End to work from home: Top tech CEOs warn employees to return to office, workers seem unwilling

Rate this post

When the coronavirus pandemic was at its worst, many people who worked from home and had a meeting at 9:15 a.m. would get up at 9:00 a.m. As the pandemic faded around the world, offices slowly started to reopen and employees were called back to work. In the tech world, too, top CEOs like Google’s Sundar Pichai, Meta’s Marck Zuckerberg, Amazon’s Andy Jassy, and others, called their employees back to the office. This was easier said than done, though, because employees didn’t want to go back to work.

At a recent event put on by fintech company Stripe, OpenAI CEO Sam Altman was quoted as saying that the “work from home experiment” is over and that tech companies that rushed to announce permanent work from home made “a big mistake.”

More and more companies are now making it mandatory for employees to work from offices. Here’s a look at how the top tech CEOs have called employees back to work.


Table of Contents

In March of last year, Google CEO Sundar Pichai called the employees back to the office and told them that the company would be using a “hybrid” work model that would let employees work from home a few days a week.

Soon after this was said, news came out that some Google contract workers had said “no” to working from home. Reports say that about 200 contract workers sent out a petition to keep working from home, saying that some of them “could not afford to commute.”


In a blog post, Andy Jassy, the CEO of Amazon, wrote about the benefits of working from an office. In the same post, the CEO said that Amazon workers will have to come to the office at least three days a week beginning in May 2023.

“We made this decision at an S-team meeting earlier this week, and I wanted to share it with you as soon as possible for a number of reasons, including the fact that I know some of our employees will have to make changes,” the post said.

Amazon recently let go of tens of thousands of workers. Employees are now planning to protest the company’s rule that they can’t work from home and its plan to lay off a lot of people. The Washington Post said that Amazon workers plan to walk off the job on May 31 to show their displeasure. Reports say that the employees are upset about both the company’s “return-to-office” policy and the mass layoffs.

“Amazon has to keep up with a world that is always changing. We need real plans to deal with our impact on the environment and flexible work options if we want to create a diverse, world-class workplace “The group of protesters said this on Twitter.


Meta, the company that owns Facebook, is also planning to ask employees to work from offices again soon. During a meeting in April of this year, CEO Mark Zuckerberg said that the company won’t completely take away the option to work from home, but it will look into other options if “conditions don’t improve.”

“I want to make it clear right away that we won’t stop all remote work or anything else like that. My impression is that teams still don’t work together in the office as much as I would hope and expect would be best, and we’re also starting to get some data that suggests we should be doing more there “Insider reported what Zuckerberg had said.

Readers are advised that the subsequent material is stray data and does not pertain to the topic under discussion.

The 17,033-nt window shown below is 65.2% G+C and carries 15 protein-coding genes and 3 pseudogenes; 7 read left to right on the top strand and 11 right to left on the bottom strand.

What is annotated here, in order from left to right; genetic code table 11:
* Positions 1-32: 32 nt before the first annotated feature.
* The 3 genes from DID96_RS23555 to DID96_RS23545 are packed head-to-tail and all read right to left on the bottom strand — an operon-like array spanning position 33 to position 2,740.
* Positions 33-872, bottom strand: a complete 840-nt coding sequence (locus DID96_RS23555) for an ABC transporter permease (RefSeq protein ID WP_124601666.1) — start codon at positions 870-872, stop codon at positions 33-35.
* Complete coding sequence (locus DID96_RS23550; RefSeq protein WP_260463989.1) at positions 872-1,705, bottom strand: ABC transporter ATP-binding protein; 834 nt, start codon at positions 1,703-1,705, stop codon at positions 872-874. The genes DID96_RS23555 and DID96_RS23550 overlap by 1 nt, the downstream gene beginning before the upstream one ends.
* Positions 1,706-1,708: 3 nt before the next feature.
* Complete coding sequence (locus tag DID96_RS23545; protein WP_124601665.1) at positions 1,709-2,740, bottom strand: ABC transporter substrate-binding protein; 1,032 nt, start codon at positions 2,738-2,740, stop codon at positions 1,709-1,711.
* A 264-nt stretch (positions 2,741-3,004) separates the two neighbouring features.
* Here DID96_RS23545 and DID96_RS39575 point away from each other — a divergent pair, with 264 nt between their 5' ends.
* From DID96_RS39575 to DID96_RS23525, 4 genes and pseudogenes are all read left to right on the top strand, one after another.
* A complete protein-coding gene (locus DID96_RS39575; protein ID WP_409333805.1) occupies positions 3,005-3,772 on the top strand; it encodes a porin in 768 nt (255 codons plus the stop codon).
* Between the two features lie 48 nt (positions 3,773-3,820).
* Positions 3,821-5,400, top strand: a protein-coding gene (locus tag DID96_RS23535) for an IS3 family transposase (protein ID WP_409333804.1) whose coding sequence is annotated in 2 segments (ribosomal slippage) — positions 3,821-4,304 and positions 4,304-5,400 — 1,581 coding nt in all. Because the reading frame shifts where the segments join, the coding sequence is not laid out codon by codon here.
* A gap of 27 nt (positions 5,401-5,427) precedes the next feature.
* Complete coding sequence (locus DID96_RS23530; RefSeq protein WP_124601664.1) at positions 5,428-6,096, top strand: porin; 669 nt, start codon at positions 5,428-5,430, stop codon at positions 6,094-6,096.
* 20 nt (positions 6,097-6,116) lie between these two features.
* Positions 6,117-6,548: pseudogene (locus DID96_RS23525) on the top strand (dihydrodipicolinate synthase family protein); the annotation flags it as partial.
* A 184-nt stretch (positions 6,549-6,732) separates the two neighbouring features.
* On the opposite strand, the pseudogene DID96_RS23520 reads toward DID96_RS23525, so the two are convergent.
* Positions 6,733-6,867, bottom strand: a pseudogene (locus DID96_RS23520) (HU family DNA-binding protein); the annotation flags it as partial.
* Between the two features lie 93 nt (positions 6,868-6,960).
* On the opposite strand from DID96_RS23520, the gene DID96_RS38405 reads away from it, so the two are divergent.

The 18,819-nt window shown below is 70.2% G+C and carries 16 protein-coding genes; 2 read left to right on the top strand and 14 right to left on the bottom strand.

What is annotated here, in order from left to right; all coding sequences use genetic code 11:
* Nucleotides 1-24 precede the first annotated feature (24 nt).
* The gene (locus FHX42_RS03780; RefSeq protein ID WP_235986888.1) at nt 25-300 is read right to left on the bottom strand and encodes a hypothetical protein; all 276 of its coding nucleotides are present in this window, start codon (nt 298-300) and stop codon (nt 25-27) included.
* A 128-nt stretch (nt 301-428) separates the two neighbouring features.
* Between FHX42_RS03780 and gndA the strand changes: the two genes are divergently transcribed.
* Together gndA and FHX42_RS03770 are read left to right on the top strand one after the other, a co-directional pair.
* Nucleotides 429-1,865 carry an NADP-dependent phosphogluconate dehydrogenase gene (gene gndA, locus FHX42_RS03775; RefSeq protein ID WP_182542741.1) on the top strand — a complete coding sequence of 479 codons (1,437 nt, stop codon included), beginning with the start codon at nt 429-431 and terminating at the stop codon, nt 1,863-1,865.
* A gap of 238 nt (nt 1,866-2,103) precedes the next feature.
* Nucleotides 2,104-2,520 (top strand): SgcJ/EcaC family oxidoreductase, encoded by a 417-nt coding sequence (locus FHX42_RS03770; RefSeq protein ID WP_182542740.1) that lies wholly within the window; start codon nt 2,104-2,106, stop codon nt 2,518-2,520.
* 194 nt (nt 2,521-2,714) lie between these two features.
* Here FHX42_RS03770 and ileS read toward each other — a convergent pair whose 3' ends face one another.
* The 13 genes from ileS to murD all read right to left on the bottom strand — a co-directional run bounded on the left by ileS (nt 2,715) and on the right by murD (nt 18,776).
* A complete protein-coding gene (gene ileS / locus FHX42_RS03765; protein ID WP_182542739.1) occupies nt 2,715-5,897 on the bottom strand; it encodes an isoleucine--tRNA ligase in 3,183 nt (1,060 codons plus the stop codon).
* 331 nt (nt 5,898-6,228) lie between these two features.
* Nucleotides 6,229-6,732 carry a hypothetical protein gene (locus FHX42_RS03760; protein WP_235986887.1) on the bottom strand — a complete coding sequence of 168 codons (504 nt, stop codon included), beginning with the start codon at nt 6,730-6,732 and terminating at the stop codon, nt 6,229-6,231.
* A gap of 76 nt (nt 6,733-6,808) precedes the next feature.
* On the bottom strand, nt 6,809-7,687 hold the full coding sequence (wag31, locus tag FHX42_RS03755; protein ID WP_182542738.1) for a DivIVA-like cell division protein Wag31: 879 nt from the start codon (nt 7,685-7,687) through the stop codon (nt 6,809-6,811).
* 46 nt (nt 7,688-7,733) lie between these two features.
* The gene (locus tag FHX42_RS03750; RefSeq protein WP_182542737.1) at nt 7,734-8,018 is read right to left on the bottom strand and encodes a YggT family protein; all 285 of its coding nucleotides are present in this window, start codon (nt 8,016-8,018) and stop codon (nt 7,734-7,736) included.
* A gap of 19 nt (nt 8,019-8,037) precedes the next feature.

In an earlier email, the CEO of Meta also said that, on average, people who work in an office do a better job than those who work from home.

Subscribe to Our LinkedIn Newsletter


Elon Musk, the CEO of Twitter, has made it clear that he doesn’t like working from home. As soon as he became CEO of Twitter in 2022, he got rid of the option for employees to work from home.

People started calling Musk “Karen Musk” on Reddit after the Twitter CEO criticised work from home in an interview and said it was “morally wrong.”

In an interview with CNBC, Musk had said, “Silicon Valley’s ‘laptop classes’ need to get off their’moral high horse’ with their work-from-home bulls***.”

He had also said that he thought the idea of working from home was like the fake Marie Antoinette saying, “Let them eat cake.”


Last year, an Apple worker made headlines when he quit his job after the company made it a requirement for all employees to work from offices. Ian Goodfellow, who was in charge of machine learning and artificial intelligence at Apple, quit and said that the company didn’t have a “flexible work environment and policies.” Goodfellow is said to have joined Google because its rules were less strict at the time he quit his job.

In March of last year, Apple said that people will no longer be able to work from home.


Tata Consultancy Services (TCS) will also stop letting its employees work from home in September 2022. The company told its workers in an email that they had to work from the office at least “three days a week.” In the email, the managers were asked to put together a roster.

“Sticking to the schedule is a must, and it will be kept track of… Those who don’t follow the rules will be taken seriously, and administrative actions may be taken “the message said.

In an interview with Financial Express in January of this year, N. Ganapathy Subramaniam, the Chief Operating Officer (COO) of TCS, said, “People who have joined us in the last two years are more aware of how much more they can get done by coming to the office. When they visit the office, they get a different view of TCS and a different idea of where they stand in comparison to their peers.”


Also, Read:


I'm Priyanka. I have good knowledge of Software Testing. with this blog, by sharing Software Testing knowledge I'm contributing to our Software Testing community. and trying to connect to all the software testers worldwide with this blog.

Leave a Comment

Copy link